There’s no such thing as too much Carissa’s.
East Hampton is about to get a whole lot sweeter.
Ever wish you could have a loaf of Carissa’s bread hot from the oven? Well, now you can, thanks to her bakery’s new app.
“What the loss of Bourdain comes down to,” says Almond chef Jeremy Blutstein, “is that he gave cooks a voice and he opened people’s eyes to the fact that it wasn’t some white guy… searing your foie gras. It was someone from Ecuador. It’s immigrants that make restaurants happen.”
It’s not often that a pie is so beautiful it leaves you breathless.
Watch Steve Haweeli interview the wheat bread connection of the East End with Carissa Waechter and Katie Baldwin.
The smell of baking bread wafts over gleaming steel countertops in the spacious South Fork Kitchens, a new commercial venture open to local food producers and businesses at the Southampton campus of Stony Brook University. Carissa Waechter of Carissa’s Breads has several flour-dusted loaves in the oven, trying out the facilities before they welcome businesses and farmers who have eagerly signed up to use the space.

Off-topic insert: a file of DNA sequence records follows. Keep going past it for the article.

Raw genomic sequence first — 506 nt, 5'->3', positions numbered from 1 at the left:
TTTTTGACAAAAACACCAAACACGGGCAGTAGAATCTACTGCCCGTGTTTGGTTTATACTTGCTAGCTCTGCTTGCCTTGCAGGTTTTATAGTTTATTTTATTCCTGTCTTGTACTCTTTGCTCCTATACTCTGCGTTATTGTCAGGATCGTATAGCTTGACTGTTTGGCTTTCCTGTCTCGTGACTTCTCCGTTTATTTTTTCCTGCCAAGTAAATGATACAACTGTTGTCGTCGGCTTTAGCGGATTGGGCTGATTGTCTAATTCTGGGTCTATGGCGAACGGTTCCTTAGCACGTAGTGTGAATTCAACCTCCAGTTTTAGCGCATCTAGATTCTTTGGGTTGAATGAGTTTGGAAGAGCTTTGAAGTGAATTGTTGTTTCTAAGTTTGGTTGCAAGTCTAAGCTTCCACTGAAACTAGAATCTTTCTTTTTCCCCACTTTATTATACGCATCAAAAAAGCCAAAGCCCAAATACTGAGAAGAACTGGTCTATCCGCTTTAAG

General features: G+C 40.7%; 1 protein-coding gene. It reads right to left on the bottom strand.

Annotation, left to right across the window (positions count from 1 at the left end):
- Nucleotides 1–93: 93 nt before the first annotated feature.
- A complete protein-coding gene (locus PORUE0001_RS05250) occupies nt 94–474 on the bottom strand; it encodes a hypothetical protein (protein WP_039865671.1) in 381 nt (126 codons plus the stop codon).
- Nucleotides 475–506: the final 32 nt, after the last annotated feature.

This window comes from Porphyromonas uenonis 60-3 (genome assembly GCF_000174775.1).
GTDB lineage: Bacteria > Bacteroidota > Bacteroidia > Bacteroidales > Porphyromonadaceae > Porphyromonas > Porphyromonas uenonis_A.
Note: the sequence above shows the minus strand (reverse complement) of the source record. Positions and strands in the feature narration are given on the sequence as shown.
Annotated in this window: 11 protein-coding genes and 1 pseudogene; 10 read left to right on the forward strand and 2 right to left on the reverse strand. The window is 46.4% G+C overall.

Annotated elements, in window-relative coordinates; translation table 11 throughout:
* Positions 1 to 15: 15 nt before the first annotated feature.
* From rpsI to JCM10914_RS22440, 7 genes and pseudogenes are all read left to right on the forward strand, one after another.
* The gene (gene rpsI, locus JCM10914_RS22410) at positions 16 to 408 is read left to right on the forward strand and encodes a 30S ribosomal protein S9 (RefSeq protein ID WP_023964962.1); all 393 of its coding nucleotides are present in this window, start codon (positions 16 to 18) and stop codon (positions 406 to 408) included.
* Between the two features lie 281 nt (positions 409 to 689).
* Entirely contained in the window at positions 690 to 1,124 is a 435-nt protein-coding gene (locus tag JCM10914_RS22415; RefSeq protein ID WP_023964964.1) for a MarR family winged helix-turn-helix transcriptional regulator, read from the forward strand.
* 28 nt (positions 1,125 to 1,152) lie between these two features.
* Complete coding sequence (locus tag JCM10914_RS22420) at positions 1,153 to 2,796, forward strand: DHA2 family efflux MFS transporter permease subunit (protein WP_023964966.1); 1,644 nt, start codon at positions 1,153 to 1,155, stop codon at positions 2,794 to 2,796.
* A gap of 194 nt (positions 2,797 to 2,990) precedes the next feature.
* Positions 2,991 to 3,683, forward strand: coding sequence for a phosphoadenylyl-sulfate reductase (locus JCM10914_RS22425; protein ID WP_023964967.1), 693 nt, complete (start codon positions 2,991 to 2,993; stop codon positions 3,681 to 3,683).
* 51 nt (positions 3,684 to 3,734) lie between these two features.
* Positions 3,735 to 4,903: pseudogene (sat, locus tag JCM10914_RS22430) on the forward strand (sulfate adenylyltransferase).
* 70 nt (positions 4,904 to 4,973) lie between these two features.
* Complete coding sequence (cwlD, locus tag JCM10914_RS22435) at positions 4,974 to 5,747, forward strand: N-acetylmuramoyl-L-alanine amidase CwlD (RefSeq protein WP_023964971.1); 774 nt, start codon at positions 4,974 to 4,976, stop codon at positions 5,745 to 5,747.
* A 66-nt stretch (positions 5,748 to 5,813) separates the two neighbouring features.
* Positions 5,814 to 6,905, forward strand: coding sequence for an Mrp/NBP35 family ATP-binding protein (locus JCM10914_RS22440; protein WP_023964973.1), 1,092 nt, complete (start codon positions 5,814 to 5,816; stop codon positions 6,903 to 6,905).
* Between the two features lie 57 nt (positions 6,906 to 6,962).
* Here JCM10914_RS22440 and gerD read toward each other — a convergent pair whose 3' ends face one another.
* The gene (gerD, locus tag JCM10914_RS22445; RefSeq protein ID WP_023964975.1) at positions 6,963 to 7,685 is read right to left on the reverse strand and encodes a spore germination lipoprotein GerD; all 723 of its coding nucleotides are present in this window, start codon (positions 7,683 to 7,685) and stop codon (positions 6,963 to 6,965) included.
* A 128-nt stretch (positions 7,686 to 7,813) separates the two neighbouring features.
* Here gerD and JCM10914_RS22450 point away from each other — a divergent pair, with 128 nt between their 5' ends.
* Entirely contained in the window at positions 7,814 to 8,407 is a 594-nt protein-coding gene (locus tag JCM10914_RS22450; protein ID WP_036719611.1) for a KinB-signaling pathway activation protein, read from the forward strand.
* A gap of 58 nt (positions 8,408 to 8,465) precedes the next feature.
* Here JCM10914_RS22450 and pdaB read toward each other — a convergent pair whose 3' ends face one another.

Edible East End’s photo editor has the luxury of photographing scores of talented food artisans and working with some pretty exceptional photographers. Here are a few selected images from the many food stories told in Edible East End in 2013.
From school gardens to snails, and from screw caps to stouts, a passion for food and drink is what unites this community.
She is the only baker to mill her own flour from locally grown wheat on Long Island, effectively, separating the wheat from the chaff.
If you are already an Edible subscriber, you will know which cover we selected for this fall issue.